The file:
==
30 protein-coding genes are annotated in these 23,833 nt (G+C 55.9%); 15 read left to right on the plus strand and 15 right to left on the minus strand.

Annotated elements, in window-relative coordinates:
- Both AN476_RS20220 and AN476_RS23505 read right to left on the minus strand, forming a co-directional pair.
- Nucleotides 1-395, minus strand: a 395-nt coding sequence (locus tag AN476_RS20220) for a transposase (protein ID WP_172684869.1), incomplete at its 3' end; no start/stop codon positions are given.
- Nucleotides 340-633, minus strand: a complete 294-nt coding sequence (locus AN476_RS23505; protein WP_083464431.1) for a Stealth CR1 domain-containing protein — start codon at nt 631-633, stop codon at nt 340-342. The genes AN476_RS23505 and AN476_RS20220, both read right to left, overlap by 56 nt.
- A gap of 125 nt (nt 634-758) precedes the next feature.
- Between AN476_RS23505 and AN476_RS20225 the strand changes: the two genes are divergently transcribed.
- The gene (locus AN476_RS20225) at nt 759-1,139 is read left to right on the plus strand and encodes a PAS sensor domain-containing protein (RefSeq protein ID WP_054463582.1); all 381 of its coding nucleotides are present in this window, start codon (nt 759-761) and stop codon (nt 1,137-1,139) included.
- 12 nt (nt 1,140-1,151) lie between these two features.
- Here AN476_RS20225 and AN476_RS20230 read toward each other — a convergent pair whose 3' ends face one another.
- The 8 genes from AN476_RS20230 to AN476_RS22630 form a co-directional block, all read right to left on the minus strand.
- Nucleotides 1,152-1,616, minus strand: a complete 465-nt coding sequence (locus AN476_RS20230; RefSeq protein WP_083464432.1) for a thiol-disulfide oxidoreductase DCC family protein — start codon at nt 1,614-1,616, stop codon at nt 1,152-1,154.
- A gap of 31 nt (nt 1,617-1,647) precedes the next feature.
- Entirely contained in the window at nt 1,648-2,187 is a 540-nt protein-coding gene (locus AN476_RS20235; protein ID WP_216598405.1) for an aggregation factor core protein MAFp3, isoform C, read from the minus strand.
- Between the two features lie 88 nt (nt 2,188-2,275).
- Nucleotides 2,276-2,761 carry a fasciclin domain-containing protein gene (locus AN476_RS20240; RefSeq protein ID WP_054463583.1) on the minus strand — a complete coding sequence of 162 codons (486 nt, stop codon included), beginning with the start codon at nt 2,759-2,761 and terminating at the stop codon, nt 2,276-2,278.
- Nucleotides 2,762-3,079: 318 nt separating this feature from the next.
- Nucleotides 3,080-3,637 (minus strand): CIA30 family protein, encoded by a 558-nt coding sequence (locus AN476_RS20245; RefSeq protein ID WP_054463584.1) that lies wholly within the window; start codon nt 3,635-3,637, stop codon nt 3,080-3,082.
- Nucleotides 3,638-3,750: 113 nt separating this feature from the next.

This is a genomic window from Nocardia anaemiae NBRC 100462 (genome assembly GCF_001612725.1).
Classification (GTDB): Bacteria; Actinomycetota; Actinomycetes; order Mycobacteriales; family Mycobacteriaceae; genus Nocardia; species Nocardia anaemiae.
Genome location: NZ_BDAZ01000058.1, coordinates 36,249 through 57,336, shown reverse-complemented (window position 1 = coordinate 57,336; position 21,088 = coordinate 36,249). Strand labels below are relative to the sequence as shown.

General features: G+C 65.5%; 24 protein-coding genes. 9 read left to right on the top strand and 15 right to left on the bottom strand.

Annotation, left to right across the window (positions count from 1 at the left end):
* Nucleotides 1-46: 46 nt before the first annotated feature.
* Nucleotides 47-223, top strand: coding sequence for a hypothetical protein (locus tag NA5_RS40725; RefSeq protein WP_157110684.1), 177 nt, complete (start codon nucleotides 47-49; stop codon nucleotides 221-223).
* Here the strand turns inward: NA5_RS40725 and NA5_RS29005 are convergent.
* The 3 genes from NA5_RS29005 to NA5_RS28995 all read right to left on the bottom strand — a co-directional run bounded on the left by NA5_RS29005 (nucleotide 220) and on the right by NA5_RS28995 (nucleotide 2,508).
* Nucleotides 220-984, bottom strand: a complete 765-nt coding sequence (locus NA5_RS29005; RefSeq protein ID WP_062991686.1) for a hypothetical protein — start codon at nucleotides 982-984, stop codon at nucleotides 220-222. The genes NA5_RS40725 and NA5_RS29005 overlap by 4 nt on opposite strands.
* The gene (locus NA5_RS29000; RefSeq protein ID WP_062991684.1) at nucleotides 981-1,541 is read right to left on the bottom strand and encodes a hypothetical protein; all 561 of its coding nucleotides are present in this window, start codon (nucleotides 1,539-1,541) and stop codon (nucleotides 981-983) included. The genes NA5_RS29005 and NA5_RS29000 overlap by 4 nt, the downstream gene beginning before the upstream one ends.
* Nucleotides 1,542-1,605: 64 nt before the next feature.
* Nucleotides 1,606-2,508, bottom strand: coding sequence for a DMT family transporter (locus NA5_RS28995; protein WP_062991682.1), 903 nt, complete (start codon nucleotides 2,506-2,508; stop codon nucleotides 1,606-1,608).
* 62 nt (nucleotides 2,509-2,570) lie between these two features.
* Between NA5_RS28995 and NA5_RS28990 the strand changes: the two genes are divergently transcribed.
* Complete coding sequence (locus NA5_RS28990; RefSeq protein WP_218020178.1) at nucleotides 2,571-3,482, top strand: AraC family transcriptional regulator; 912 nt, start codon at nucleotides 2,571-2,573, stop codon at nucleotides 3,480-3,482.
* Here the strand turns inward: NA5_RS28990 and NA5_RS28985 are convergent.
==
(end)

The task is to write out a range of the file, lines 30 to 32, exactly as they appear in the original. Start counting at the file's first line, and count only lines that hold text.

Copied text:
* The gene (locus NA5_RS29000; RefSeq protein ID WP_062991684.1) at nucleotides 981-1,541 is read right to left on the bottom strand and encodes a hypothetical protein; all 561 of its coding nucleotides are present in this window, start codon (nucleotides 1,539-1,541) and stop codon (nucleotides 981-983) included. The genes NA5_RS29005 and NA5_RS29000 overlap by 4 nt, the downstream gene beginning before the upstream one ends.
* Nucleotides 1,542-1,605: 64 nt before the next feature.
* Nucleotides 1,606-2,508, bottom strand: coding sequence for a DMT family transporter (locus NA5_RS28995; protein WP_062991682.1), 903 nt, complete (start codon nucleotides 2,506-2,508; stop codon nucleotides 1,606-1,608).